Rolls-Royce is lifted by Airbus deal but warns of job cuts, while Babcock prepares to take over MOD unit.
Rolls-Royce’s recent announcement that it intends to cut 2,600 jobs over the coming 18 months will be a worry to its 24,000-strong workforce in the UK. Most of the jobs will go in the aerospace division, the company said, but it did not disclose where the axe would fall among its global operations, which employ 55,000 people worldwide.The company’s chief executive, John Rishton, also signalled that more cuts could be required in the future in order to make the company stronger. Rolls-Royce has had to announce a series of profit warnings in the past year, largely due to the slowdown in global defence spending. It is also feeling the effects of the conclusion to its project to develop its latest engines, the Trent 1000 and the Trent XWB.
However, at the end of November, Rolls-Royce’s aerospace business received a literal lift on the back of plane maker Airbus. One major American airline, Delta, announced plans to replace its old Boeing planes with 50 Airbus wide-body jets, all of which will be powered by Rolls-Royce Trent engines. The deal was said to be worth $5bn to Rolls-Royce.
The huge order for Airbus came soon after the pan-European company warned that it could take a financial hit from the long-running development of its new A400M military transport plane. The project has a chequered history of delay and government bailout. Eight countries, including the UK, have backed the programme to the tune of €20bn, but it needed an extra €3.5bn cash injection back in 2010.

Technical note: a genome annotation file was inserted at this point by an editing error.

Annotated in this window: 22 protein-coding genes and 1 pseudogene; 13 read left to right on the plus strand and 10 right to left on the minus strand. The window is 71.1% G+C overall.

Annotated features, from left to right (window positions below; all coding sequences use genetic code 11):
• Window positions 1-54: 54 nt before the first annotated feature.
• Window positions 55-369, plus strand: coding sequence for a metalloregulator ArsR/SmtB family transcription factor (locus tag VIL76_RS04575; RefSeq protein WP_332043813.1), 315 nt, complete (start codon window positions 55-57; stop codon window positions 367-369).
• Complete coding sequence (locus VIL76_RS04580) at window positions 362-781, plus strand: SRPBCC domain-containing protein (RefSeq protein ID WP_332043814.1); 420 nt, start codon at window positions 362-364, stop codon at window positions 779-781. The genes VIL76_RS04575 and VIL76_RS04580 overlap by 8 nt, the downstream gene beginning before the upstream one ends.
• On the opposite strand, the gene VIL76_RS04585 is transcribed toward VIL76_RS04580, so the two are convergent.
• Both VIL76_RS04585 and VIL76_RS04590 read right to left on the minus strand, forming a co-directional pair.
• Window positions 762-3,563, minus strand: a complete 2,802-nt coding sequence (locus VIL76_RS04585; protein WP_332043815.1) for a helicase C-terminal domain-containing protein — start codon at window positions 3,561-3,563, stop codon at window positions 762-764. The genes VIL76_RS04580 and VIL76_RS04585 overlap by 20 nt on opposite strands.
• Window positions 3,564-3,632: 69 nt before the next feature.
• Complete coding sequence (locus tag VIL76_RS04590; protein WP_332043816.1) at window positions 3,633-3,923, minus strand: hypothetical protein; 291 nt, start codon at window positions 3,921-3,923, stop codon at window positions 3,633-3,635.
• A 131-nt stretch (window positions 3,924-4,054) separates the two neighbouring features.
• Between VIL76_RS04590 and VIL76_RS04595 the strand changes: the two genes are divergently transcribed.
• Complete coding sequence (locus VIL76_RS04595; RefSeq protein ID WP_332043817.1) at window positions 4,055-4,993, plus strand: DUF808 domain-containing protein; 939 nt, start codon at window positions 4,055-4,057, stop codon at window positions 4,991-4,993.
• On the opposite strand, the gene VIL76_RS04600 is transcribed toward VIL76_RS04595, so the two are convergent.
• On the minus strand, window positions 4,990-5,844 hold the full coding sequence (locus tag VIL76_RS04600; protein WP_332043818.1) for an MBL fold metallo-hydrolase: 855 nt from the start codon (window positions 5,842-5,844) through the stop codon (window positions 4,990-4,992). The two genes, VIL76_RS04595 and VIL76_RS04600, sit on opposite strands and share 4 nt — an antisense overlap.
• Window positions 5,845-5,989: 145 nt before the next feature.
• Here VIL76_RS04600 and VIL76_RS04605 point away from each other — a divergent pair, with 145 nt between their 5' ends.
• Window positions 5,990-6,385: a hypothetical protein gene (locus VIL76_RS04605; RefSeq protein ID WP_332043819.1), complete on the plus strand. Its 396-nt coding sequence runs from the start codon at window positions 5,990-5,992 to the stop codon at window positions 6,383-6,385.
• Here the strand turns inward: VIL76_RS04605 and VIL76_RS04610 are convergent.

Unveiling healthy financial figures for the first nine months of its financial year, Airbus cautioned that its full-year results that are due in early 2015 may have to include an “incremental charge” arising from production problems with the A400M, which are currently tested by the plane’s customers.
However, this appears as a mere blip on Airbus’s financial radar. The company’s latest figures show that its order book at the end of September had reached just over €765bn, compared with €680bn at the end of 2013. Revenues in the first nine months of 2014 were up 4 per cent to €40.5bn compared with the same period in 2013. Underlying earnings in the nine months rose 12 per cent to €2.59bn.
Airbus is also engaged in high-profile cutting-edge projects. It has signed a €390m deal with the European Space Agency to build part of the US Orion spaceship, whose test flight is expected to take place three years from now. Airbus is to design the back section of the craft, which will carry the astronauts. The company has also unveiled the Zephyr 8, the latest iteration of its solar-powered drone aircraft, which it says will have half the weight of version 7.